PURPOSE: A specially designed self-expandable covered metallic stent incorporated with beta-emitting radioisotope, Holmium-166 (Ho-166), was developed for delivering intraluminal brachytherapy as well as for internal bile drainage in malignant biliary stricture. The purpose of the study was to demonstrate the safety and tissue response of the radioactive metallic stent on the normal canine common bile duct (CBD) prior to the clinical application.
MATERIALS AND METHODS: Nitinol self-expandable stents (diameter; 4 mm, length; 20 mm) were covered with polyurethane membrane (50 microm thick) containing 21 to 135 muCi of Ho-166 (mean, 77.9 microCi). To prevent migration of stent, the membrane covered only the middle 1 cm of the stent and the ends of the stent were left uncovered. The stents were placed in the CBD of 20 healthy beagle dogs. For control, non-radioactive covered stents were placed in another three dogs. The dogs were killed 3 to 6 months after stent insertion and histopathologic examination of CBD was performed.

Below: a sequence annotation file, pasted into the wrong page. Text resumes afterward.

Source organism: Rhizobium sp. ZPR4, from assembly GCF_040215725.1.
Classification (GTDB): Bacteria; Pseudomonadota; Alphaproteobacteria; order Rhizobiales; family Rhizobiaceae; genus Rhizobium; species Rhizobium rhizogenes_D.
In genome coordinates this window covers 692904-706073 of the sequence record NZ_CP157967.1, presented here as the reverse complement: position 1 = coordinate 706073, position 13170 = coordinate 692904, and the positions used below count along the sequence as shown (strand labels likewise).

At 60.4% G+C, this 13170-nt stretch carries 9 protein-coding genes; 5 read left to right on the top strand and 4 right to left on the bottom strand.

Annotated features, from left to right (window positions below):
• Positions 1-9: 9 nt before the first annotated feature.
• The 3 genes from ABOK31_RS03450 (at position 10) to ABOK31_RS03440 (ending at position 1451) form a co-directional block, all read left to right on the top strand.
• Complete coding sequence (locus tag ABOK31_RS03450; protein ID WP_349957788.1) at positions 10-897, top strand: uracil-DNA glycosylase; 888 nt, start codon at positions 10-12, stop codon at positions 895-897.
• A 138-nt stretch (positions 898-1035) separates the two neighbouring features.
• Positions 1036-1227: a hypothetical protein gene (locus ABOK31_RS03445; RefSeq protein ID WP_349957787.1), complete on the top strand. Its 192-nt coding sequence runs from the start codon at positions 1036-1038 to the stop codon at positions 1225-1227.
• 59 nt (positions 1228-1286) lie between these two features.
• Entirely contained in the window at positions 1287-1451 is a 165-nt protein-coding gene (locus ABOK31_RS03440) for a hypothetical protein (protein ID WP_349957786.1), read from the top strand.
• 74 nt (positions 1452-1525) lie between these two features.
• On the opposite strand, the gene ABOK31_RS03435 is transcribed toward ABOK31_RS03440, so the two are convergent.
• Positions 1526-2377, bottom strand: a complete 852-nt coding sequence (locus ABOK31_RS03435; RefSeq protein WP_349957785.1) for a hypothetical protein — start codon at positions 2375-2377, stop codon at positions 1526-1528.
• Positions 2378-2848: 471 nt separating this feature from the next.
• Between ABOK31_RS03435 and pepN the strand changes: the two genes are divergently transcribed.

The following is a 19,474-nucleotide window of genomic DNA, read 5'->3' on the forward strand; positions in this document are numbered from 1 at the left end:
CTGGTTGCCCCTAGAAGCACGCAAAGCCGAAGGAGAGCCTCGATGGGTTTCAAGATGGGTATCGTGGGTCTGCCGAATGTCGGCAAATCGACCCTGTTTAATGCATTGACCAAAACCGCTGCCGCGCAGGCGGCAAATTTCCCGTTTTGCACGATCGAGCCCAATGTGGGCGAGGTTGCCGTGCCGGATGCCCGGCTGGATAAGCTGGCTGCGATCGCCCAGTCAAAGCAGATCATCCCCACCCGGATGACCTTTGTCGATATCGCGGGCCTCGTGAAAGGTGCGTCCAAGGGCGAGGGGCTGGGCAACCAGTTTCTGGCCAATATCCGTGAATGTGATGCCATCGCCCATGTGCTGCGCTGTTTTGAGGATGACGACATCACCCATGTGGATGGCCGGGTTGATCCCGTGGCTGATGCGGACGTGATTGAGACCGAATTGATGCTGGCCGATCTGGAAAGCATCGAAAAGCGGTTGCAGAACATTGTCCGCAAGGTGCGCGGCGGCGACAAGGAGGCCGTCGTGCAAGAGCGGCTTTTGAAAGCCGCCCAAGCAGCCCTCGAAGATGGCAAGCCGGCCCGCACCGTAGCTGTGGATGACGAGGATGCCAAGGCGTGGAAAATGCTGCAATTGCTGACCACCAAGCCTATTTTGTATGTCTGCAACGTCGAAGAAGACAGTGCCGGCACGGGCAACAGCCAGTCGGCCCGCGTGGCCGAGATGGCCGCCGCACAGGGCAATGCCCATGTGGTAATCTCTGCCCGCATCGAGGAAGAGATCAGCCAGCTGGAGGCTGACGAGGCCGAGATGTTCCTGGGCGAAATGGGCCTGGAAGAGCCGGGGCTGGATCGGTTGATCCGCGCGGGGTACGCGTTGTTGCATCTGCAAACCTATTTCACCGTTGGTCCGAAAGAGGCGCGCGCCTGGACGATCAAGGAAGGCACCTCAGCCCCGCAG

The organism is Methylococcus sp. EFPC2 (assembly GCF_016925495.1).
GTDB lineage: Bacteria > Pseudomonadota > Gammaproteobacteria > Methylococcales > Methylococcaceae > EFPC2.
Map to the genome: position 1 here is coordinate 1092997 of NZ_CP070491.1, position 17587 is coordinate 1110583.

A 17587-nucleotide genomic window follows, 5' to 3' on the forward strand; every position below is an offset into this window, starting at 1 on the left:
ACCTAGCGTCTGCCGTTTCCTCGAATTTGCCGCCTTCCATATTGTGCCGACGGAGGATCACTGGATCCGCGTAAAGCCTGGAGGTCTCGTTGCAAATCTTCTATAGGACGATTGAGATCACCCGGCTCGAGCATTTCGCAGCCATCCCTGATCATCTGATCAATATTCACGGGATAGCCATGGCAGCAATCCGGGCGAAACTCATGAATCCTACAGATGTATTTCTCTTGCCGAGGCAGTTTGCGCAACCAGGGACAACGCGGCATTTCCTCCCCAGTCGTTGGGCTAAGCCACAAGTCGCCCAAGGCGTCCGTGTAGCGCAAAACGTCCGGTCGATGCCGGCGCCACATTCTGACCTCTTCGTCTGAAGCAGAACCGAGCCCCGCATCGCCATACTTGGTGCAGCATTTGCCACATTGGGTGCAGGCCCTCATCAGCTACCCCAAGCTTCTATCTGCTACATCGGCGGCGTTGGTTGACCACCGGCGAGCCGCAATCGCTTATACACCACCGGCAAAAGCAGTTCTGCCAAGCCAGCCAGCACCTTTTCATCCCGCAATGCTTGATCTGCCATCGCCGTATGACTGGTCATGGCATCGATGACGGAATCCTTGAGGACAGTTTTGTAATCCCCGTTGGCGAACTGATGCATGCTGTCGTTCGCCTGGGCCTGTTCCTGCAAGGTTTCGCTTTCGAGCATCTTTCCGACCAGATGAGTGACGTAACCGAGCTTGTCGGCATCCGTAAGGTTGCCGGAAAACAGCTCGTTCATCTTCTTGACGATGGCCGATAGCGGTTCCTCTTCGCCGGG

RESULTS: There was no stent migration in all cases. Varying degrees of papillary mucosal hyperplasia leading to significant narrowing of the lumen was observed within the lumen of the bare portion and under the mucosal surface of the non-radioactive covered stents. However, fibrosis was noted in Ho-166 coated area, instead of mucosal hyperplasia. Severity of fibrosis was correlated with estimated radiation dose. Despite high dose, there was no perforation of CBD wall. The membrane of Ho-166 coat was disrupted in some cases of 6 months follow-up.
CONCLUSIONS: Holmium-166 incorporated covered stents demonstrated fibrosis of CBD wall and inhibition of ingrowth of mucosal hyperplasia without serious complication such as perforation, while control group showed severe mucosal hyperplasia.
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